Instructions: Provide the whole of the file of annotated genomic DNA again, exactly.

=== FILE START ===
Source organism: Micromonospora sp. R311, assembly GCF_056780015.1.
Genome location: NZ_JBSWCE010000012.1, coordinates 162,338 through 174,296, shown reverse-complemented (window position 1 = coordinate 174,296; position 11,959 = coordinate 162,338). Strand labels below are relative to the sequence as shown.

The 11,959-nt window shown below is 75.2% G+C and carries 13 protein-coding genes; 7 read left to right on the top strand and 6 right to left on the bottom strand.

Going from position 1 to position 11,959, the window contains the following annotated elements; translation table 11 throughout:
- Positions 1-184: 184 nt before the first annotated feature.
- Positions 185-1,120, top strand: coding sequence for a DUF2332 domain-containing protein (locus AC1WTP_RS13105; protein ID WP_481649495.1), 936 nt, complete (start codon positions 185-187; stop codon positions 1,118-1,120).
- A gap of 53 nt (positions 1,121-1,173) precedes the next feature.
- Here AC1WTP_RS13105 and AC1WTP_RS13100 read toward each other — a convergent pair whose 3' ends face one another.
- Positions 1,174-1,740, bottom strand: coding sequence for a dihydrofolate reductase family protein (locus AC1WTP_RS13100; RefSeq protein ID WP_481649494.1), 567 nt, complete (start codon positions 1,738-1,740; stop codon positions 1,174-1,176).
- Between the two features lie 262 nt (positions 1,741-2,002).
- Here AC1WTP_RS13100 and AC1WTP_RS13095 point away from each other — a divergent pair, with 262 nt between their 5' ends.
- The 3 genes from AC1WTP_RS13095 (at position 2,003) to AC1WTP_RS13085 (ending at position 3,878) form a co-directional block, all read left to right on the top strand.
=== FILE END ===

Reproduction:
Source organism: Micromonospora sp. R311, assembly GCF_056780015.1.
Genome location: NZ_JBSWCE010000012.1, coordinates 162,338 through 174,296, shown reverse-complemented (window position 1 = coordinate 174,296; position 11,959 = coordinate 162,338). Strand labels below are relative to the sequence as shown.

The 11,959-nt window shown below is 75.2% G+C and carries 13 protein-coding genes; 7 read left to right on the top strand and 6 right to left on the bottom strand.

Going from position 1 to position 11,959, the window contains the following annotated elements; translation table 11 throughout:
- Positions 1-184: 184 nt before the first annotated feature.
- Positions 185-1,120, top strand: coding sequence for a DUF2332 domain-containing protein (locus AC1WTP_RS13105; protein ID WP_481649495.1), 936 nt, complete (start codon positions 185-187; stop codon positions 1,118-1,120).
- A gap of 53 nt (positions 1,121-1,173) precedes the next feature.
- Here AC1WTP_RS13105 and AC1WTP_RS13100 read toward each other — a convergent pair whose 3' ends face one another.
- Positions 1,174-1,740, bottom strand: coding sequence for a dihydrofolate reductase family protein (locus AC1WTP_RS13100; RefSeq protein ID WP_481649494.1), 567 nt, complete (start codon positions 1,738-1,740; stop codon positions 1,174-1,176).
- Between the two features lie 262 nt (positions 1,741-2,002).
- Here AC1WTP_RS13100 and AC1WTP_RS13095 point away from each other — a divergent pair, with 262 nt between their 5' ends.
- The 3 genes from AC1WTP_RS13095 (at position 2,003) to AC1WTP_RS13085 (ending at position 3,878) form a co-directional block, all read left to right on the top strand.